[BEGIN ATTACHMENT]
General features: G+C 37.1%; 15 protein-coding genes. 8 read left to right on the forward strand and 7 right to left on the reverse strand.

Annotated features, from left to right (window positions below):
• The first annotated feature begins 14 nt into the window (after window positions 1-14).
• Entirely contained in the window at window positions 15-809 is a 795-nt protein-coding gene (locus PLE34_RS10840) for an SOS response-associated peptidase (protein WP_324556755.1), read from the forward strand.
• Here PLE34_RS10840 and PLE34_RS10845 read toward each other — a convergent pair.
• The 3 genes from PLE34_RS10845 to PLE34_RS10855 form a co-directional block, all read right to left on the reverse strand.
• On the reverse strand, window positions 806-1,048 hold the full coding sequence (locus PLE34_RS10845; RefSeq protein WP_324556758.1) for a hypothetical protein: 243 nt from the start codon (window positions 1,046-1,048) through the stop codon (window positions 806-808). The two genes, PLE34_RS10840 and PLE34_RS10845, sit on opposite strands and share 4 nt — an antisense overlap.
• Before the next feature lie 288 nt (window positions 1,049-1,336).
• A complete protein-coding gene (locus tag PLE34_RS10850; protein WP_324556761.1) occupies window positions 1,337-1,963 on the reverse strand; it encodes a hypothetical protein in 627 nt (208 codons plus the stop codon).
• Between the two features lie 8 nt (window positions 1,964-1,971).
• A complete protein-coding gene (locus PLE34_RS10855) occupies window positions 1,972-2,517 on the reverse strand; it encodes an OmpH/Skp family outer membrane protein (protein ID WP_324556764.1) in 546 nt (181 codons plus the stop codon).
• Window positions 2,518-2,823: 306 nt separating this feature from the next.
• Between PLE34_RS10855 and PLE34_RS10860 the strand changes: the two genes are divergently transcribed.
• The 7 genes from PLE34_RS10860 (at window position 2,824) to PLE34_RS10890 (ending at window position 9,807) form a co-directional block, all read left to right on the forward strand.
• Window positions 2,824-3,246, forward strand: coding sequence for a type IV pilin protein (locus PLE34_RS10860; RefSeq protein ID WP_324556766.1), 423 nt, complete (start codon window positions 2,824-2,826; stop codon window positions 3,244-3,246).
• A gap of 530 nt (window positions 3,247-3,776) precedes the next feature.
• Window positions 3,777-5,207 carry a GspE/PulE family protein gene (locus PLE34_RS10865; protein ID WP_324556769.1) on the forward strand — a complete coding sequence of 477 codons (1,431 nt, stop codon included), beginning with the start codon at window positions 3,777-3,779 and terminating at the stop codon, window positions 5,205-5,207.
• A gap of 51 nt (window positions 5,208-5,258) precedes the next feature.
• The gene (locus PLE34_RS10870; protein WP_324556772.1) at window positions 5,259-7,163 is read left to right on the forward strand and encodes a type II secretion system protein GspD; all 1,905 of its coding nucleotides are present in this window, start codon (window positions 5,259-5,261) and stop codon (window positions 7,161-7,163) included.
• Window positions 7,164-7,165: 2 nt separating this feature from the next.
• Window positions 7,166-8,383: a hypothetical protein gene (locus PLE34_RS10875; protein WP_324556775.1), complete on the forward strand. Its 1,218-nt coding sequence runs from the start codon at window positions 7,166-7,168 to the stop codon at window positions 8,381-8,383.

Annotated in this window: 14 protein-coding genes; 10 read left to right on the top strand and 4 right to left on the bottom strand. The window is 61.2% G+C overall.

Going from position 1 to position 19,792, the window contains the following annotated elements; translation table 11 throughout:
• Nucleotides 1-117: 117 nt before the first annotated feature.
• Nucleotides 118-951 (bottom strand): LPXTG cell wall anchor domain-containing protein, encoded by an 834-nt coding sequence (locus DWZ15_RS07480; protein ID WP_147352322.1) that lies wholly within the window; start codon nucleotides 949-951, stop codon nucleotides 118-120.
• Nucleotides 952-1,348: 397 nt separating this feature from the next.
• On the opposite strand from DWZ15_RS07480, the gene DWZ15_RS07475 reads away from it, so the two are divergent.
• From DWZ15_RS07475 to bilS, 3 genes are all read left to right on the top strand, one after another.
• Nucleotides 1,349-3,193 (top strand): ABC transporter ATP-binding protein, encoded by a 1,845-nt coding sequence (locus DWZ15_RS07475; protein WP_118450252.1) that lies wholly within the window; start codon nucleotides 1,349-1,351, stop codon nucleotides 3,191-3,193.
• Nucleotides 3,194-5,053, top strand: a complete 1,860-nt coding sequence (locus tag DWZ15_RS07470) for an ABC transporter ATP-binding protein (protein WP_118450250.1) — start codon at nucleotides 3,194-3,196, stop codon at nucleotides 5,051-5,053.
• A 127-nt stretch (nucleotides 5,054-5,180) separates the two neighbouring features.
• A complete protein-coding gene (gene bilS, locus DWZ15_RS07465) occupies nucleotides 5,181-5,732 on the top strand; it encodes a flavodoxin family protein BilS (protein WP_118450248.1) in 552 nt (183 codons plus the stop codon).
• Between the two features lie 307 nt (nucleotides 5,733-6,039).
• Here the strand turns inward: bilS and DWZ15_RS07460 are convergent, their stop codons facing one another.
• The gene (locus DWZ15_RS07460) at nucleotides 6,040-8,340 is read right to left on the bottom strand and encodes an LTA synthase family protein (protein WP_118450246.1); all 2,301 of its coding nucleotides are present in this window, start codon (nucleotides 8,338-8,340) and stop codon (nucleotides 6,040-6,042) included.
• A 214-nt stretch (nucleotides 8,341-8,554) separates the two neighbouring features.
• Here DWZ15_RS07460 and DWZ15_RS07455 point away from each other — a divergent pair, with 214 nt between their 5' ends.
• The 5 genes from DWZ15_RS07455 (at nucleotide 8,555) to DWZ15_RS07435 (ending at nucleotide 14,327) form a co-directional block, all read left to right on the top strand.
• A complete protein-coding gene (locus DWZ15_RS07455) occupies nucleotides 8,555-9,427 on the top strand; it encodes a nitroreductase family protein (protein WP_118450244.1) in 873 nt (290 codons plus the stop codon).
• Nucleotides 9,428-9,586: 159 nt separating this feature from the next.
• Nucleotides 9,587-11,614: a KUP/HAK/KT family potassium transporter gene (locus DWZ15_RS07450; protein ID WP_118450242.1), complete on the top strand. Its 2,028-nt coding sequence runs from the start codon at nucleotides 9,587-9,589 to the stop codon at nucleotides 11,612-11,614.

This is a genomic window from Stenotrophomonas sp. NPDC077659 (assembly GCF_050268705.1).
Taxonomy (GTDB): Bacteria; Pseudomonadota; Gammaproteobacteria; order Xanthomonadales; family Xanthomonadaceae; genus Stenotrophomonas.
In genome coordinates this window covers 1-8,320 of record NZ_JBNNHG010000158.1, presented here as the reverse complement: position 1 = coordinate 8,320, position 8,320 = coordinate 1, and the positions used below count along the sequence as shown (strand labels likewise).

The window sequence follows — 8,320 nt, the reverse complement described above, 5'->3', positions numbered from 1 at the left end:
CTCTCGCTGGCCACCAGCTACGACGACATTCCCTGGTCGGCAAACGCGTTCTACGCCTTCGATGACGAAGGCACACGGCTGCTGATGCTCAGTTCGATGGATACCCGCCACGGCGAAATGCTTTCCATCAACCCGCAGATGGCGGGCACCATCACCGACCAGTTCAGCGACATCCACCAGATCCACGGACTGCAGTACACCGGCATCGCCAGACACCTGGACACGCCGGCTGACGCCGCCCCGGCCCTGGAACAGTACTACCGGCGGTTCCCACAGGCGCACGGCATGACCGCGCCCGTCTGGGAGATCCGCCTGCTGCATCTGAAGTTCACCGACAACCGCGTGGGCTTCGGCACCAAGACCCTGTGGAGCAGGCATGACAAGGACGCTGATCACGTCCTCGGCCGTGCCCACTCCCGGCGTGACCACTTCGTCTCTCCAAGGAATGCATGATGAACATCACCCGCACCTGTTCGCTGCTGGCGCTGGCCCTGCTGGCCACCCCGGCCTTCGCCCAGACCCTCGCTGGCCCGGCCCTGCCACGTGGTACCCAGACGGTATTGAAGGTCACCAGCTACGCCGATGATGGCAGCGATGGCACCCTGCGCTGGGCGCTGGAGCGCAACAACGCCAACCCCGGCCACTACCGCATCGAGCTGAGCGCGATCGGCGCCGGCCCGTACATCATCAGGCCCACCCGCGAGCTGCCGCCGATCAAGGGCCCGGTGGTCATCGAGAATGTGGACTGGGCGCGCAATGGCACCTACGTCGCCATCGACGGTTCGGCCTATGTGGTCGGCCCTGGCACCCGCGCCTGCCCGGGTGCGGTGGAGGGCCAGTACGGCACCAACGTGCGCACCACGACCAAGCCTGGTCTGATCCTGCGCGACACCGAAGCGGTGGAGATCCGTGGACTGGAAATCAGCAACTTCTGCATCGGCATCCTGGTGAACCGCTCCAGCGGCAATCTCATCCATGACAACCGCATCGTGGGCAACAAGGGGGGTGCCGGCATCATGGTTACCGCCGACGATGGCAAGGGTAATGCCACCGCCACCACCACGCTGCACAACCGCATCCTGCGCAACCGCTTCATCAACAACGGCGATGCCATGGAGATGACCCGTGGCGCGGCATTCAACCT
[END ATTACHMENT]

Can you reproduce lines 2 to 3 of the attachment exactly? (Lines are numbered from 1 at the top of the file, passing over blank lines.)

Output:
Annotated features, from left to right (window positions below):
• The first annotated feature begins 14 nt into the window (after window positions 1-14).